Washington County ranks 14th among the more than 3,000 counties across the U.S. in new investments this year, according to a new analysis from SmartAsset, a financial technology company based in New York.
The analysis tracks GDP growth, new businesses, new home construction, the amount of new federal government money coming into the area and other factors using data from the U.S. Census Bureau and government spending statistics, and combines them to develop an “incoming investment index.”
Washington County scored highly in every area, showing business growth of 13.7 percent over the past three years and total GDP growth of nearly $700 million. Per 1,000 homes, there were 36 new building permits pulled last year, and per capita the federal government spent $926 on private investments and new projects.
“People make investments every day, and not just on Wall Street,” Steve Sabato, SmartAsset spokesperson, said in an email. “Investment into a local community can come in the form of a person choosing to open a business or build a home in a given location. It can be when the federal government supports a local project with contracts or people of a town support the local economy by spending money.”
In the case of Washington County, the factors driving that investment are plain to see for anyone who has visited the area lately, with new homes and new businesses spurring a booming construction industry.
Southwestern Utah is home to some of the nation’s fastest population growth, with the St. George metro area ranking as the sixth-fastest growing in the U.S. in the latest U.S. Census estimates. Since 2010, the area has added an estimated 22,000 new bodies, to more than 160,000 as of the middle of last year.
Construction crews continue work on the I-15 overhaul near exit 4 Thursday, April 6, 2017. (Photo: Chris Caldwell / The Spectrum & Daily News)
The area is also seeing a tourism boom, with record numbers of visitors to Zion National Park and other nearby natural attractions drawing new construction of hotels, restaurants and service-based businesses.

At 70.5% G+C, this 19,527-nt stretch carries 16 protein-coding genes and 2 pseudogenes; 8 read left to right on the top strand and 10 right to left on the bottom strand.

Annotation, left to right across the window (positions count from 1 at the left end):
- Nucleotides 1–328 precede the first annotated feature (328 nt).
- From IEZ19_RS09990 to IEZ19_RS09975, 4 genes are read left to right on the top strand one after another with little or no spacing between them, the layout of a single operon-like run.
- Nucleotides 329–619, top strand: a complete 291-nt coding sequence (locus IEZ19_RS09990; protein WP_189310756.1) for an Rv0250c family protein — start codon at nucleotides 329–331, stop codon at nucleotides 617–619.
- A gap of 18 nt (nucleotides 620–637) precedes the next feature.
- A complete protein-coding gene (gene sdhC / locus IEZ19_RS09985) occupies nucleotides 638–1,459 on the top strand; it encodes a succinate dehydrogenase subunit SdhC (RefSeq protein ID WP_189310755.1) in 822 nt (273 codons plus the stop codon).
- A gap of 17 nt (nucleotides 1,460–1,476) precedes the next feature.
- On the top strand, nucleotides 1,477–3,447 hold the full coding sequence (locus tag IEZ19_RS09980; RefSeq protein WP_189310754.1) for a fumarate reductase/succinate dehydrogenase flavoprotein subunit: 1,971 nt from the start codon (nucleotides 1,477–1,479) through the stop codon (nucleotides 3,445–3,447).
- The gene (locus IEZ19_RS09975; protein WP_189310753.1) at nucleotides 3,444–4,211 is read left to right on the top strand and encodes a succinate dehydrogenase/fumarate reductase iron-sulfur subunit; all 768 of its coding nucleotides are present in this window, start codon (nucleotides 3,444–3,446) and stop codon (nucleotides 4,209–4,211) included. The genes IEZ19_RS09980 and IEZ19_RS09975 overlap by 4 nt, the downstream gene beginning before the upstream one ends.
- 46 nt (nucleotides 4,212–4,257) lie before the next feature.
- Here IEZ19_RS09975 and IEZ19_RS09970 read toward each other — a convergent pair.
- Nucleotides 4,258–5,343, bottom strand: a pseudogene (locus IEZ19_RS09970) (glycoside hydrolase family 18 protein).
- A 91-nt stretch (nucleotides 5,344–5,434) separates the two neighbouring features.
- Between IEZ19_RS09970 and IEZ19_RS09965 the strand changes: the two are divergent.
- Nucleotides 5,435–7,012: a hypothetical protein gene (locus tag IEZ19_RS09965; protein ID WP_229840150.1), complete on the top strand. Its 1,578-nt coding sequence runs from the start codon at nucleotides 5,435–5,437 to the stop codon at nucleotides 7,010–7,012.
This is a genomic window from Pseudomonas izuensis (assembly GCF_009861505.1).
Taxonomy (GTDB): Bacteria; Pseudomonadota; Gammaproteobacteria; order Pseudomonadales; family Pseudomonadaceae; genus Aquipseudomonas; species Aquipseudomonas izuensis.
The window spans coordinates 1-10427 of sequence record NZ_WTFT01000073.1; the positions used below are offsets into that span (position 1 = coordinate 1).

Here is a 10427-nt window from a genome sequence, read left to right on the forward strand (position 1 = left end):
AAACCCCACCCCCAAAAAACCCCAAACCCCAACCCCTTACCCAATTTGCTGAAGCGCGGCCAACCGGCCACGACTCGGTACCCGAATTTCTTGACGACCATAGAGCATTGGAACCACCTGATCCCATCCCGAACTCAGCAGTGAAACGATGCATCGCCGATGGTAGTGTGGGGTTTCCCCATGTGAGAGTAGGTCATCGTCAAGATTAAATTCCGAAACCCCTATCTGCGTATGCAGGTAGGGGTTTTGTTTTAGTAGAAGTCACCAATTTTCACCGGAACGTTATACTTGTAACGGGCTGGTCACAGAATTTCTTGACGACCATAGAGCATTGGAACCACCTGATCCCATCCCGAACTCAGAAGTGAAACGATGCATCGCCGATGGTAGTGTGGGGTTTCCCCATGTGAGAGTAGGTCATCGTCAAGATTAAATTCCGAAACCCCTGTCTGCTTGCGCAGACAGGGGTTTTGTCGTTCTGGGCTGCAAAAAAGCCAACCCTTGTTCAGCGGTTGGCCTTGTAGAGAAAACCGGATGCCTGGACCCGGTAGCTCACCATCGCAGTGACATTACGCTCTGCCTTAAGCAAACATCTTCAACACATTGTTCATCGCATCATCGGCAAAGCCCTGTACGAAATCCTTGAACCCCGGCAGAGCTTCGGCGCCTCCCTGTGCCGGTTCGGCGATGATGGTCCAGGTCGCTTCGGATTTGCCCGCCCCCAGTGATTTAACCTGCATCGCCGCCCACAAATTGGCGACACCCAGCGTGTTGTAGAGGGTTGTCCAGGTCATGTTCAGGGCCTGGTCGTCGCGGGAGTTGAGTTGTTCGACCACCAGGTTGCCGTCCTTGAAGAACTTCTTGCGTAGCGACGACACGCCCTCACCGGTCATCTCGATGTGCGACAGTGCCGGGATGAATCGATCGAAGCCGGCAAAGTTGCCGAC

The growth is helping to prop up a healthy job market, with the county showing 3,235 new jobs year-over-year through the first quarter of 2017, a 5.4 percent increase. The statewide average is 3.1 percent, and the national average 1.5 percent.
Construction was the fastest-growing industry, adding 799 new positions, a 14.4 percent increase over the previous year.
Lecia Langston, senior economist with the DWS, said the job growth rate has actually dropped slightly since last year, but had settled back into a more sustainable rate.
She said she wasn’t concerned about overbuilding or the type of “overheating” the job market saw during the mid-2000s housing bubble, noting that while the growth of construction jobs might slow over the next year there should be growth in sectors like health services, leisure services and hospitality.
“We have had very strong growth. Nothing to complain about over the last several years,” she said.
A tighter market means also better pay for area workers, Langston noted.
Wages still lag behind Utah’s statewide average, but Washington County’s average wages are starting to rise, and at a faster rate than in the rest of the state.
The average monthly wage statewide was at $3,762 through the first quarter of 2017, according to the U.S. Bureau of Labor Statistics, up 6.6 percent since the first quarter of 2015.
In Washington County the wages were much lower, $2,881 in the first quarter of 2017, but they have jumped 10.3 percent since the beginning of 2015.
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